A key political reform committee of the Democratic Party of Japan, whose leader, Ichiro Ozawa, is mired in an illicit funds scandal, unveiled a draft report on political funds Thursday that seeks a complete ban on corporate donations.
The ban includes prohibiting companies from purchasing party tickets for politicians’ fundraising activities, the DPJ said.
“It is very pleasing that the party has shown a direction” on the issue of political funds control, said Naoto Kan, the DPJ’s deputy president.
The team will poll all party members based on the draft and ask their opinions about the most appropriate timing to start the ban, according to Yoshihiko Noda, a member of the political reform committee.
The DPJ plans to include the proposal in its platform for the next general election and call for cooperation from both the ruling and opposition parties.
Committee members agreed that until necessary preparations are made to implement the ban, donations from companies receiving orders for public works projects should be banned during a transitional period.
Another measure the DPJ suggested for the transitional period is to create a system in which companies and political organizations wishing to make donations must register with the Internal Affairs and Communications Ministry.
The draft also suggests making efforts to increase individual donations, including making individual donations up to a certain amount fully tax deductible.
After the draft is finalized, Noda said the DPJ plans to submit a bill in the current Diet session.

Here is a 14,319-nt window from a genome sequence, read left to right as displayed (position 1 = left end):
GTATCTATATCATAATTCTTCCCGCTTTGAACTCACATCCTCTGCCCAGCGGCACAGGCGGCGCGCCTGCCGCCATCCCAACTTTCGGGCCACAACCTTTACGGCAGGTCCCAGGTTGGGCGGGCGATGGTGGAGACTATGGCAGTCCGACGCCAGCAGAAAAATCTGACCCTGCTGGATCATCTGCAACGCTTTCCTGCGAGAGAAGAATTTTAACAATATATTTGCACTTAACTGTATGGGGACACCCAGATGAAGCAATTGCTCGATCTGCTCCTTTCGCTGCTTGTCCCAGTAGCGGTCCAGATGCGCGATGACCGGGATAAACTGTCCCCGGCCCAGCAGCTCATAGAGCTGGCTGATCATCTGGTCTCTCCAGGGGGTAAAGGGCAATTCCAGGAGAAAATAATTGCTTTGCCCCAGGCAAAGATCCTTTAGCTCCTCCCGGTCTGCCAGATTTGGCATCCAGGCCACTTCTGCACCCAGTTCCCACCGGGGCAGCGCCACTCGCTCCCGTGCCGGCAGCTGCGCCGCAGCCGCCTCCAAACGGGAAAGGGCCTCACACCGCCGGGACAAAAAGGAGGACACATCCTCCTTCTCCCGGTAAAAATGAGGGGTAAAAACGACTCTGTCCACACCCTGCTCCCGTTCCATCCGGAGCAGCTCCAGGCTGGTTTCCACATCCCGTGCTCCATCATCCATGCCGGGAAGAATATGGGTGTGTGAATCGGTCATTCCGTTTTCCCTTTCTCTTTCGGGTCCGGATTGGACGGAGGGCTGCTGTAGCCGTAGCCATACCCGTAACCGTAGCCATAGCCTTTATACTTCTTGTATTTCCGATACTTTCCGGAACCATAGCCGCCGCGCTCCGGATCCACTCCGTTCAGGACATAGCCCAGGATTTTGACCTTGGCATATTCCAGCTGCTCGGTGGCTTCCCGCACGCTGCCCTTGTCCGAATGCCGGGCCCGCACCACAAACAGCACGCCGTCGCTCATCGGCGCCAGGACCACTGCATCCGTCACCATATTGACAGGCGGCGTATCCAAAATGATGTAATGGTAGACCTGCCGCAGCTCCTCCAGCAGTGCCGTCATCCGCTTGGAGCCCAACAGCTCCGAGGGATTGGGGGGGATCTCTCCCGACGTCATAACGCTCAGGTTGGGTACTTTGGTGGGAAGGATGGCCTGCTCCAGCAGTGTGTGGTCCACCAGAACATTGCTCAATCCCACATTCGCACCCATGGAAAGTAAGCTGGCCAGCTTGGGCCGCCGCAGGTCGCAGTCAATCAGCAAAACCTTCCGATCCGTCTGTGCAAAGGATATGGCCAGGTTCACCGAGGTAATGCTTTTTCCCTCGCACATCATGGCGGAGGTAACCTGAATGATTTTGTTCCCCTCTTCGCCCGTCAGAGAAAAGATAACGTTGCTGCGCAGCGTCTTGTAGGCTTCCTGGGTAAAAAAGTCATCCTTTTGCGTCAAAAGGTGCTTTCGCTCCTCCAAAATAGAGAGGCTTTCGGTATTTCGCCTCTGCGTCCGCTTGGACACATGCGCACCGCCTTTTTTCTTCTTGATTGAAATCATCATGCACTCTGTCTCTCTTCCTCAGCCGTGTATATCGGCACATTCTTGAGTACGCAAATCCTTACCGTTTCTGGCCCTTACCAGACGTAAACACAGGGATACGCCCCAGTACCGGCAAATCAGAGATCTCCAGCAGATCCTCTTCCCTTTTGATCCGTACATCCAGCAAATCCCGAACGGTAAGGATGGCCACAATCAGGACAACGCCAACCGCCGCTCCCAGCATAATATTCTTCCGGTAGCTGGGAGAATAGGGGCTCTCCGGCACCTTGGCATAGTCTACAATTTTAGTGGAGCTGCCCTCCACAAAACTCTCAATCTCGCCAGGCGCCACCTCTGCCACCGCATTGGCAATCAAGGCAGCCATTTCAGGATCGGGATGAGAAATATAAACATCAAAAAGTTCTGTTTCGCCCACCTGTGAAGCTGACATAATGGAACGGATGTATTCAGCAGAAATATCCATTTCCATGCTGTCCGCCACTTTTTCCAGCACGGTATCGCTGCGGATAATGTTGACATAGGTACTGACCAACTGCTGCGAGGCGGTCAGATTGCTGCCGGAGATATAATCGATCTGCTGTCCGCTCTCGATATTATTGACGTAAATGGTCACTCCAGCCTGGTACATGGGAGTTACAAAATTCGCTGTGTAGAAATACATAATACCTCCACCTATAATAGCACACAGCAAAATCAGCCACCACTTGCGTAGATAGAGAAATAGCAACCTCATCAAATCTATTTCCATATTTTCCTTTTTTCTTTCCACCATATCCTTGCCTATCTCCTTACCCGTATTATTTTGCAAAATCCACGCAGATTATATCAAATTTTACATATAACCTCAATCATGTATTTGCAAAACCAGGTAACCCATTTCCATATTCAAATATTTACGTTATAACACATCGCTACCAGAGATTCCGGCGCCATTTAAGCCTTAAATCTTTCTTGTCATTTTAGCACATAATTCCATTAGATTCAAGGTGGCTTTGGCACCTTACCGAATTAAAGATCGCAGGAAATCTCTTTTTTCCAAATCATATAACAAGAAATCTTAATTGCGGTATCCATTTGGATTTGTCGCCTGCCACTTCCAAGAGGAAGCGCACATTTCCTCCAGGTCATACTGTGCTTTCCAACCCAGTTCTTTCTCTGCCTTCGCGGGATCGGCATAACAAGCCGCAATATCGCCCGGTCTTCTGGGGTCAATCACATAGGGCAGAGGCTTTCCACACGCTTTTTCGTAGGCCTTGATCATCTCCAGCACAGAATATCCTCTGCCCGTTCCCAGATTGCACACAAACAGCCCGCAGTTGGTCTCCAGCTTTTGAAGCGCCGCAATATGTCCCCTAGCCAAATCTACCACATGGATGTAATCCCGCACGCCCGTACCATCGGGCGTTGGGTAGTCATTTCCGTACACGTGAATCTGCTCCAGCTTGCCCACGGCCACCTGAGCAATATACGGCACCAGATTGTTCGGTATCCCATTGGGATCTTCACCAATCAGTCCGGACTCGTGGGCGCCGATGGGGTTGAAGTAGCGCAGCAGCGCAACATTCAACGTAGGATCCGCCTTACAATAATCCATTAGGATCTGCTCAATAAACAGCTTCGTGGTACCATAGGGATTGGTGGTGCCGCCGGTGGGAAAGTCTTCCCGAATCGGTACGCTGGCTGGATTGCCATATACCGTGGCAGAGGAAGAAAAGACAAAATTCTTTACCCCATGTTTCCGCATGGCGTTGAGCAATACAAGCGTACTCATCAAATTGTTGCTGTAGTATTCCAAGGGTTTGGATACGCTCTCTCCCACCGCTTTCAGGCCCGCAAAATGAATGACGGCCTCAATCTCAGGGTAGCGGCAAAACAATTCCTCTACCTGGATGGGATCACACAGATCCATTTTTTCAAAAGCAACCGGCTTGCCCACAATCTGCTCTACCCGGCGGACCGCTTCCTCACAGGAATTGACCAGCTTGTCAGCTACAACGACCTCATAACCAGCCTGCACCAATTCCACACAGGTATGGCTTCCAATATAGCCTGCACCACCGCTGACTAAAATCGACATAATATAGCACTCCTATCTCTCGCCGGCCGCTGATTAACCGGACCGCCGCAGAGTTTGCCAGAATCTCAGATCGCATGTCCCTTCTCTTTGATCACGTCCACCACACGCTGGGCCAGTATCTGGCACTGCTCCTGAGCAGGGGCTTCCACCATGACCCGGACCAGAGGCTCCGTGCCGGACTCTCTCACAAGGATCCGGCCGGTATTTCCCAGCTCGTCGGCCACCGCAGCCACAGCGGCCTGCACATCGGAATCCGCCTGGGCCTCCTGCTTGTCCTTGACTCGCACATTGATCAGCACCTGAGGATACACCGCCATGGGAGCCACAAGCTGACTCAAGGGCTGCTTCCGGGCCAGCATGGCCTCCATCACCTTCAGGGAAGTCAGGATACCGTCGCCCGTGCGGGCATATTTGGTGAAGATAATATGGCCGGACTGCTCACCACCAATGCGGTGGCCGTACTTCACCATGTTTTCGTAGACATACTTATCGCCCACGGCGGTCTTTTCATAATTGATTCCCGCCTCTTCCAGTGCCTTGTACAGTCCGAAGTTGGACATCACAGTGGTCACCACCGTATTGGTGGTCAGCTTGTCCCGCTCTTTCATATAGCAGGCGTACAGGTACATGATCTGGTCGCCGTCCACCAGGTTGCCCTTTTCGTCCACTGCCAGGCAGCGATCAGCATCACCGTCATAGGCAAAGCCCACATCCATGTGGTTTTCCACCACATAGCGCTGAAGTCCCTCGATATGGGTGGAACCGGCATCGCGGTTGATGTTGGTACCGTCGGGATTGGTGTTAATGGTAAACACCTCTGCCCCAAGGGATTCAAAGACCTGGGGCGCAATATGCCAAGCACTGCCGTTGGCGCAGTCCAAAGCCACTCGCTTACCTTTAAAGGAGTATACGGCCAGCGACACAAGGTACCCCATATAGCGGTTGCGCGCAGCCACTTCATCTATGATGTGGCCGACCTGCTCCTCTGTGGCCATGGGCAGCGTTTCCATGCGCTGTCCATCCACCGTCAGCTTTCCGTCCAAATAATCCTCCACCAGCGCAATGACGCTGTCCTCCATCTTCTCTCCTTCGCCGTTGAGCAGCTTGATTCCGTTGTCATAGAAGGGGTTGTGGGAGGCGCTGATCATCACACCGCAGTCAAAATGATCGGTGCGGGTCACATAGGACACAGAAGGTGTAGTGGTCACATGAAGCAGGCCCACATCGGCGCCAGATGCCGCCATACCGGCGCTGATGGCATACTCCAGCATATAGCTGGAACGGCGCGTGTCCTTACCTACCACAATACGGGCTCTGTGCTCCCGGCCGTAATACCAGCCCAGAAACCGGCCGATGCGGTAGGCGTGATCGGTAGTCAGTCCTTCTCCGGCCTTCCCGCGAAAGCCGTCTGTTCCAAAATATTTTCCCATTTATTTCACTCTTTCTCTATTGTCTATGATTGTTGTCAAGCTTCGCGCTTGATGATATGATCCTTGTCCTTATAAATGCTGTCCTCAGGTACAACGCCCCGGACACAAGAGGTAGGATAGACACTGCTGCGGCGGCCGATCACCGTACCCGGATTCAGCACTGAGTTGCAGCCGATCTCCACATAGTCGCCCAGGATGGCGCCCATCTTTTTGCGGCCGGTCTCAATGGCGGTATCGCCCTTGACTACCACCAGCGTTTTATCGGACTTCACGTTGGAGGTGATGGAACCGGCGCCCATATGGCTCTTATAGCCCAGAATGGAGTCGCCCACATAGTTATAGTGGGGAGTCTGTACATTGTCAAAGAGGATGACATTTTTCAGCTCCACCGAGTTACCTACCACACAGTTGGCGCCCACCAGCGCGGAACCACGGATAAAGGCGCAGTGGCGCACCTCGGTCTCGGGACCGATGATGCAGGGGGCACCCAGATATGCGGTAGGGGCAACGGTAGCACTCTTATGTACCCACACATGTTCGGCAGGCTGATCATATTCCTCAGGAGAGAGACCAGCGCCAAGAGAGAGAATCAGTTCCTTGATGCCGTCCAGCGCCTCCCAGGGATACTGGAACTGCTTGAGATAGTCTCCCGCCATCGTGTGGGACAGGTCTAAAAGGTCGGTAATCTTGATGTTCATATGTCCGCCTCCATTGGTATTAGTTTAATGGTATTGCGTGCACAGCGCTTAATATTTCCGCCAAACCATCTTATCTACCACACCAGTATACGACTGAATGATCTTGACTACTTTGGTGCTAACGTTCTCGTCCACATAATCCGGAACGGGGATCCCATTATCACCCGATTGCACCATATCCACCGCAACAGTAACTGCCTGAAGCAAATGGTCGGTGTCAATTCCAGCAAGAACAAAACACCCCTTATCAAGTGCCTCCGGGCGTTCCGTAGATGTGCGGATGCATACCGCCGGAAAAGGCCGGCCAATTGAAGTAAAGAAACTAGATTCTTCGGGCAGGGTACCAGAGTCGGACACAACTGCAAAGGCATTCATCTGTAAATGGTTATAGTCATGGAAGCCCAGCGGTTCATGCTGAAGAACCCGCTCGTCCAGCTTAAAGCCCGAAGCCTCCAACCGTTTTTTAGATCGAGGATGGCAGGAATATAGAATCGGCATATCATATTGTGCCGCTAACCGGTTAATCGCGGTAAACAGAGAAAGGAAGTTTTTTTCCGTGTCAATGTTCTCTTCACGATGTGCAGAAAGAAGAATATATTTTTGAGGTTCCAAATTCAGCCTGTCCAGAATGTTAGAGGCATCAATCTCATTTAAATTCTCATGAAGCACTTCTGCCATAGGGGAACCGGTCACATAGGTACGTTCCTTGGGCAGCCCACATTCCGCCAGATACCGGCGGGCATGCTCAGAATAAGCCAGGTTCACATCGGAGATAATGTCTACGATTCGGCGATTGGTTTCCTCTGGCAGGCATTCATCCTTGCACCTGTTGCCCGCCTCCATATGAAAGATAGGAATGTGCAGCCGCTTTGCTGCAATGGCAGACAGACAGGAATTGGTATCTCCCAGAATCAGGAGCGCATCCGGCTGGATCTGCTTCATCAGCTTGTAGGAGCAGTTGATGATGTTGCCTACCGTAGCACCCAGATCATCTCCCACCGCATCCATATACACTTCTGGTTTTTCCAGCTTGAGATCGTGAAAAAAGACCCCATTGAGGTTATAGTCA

The Political Funds Control Law prohibits politicians from receiving donations from companies.
However, companies are allowed to make contributions to registered political parties or their branches.
Noting that corporate donations have always been considered a problem, Tomoaki Iwai, a professor of political science at Nihon University and an expert on political funds, supports the basic concept of the proposal.
But he said it is “questionable if the DPJ draft can close all the loopholes.”
He said individuals may still be able to buy party tickets and seek reimbursement from their companies at a later date.
Iwai pointed out that when it comes to regulating political funds, the focus has always been on the flow of money to politicians.
He said the discussion should instead focus on how politicians or political parties spend money. Creating a spending limit would probably control political funds more effectively, he said.
“If there is a restriction on spending, there is no need to collect more than the necessary amount,” said Iwai.
The political funds issue has been in the spotlight ever since Ozawa’s chief secretary, Takanori Okubo, was arrested March 3 for allegedly receiving illegal donations from scandal-hit Nishimatsu Construction Co.
A special investigative squad from the Tokyo District Public Prosecutor’s Office indicted Okubo, who was the chief accountant of Ozawa’s funds management body, on March 24 for allegedly accepting ¥35 million in donations from Nishimatsu.
The prosecutors allege the firm funneled the donations through two entities it set up between 2003 and 2006.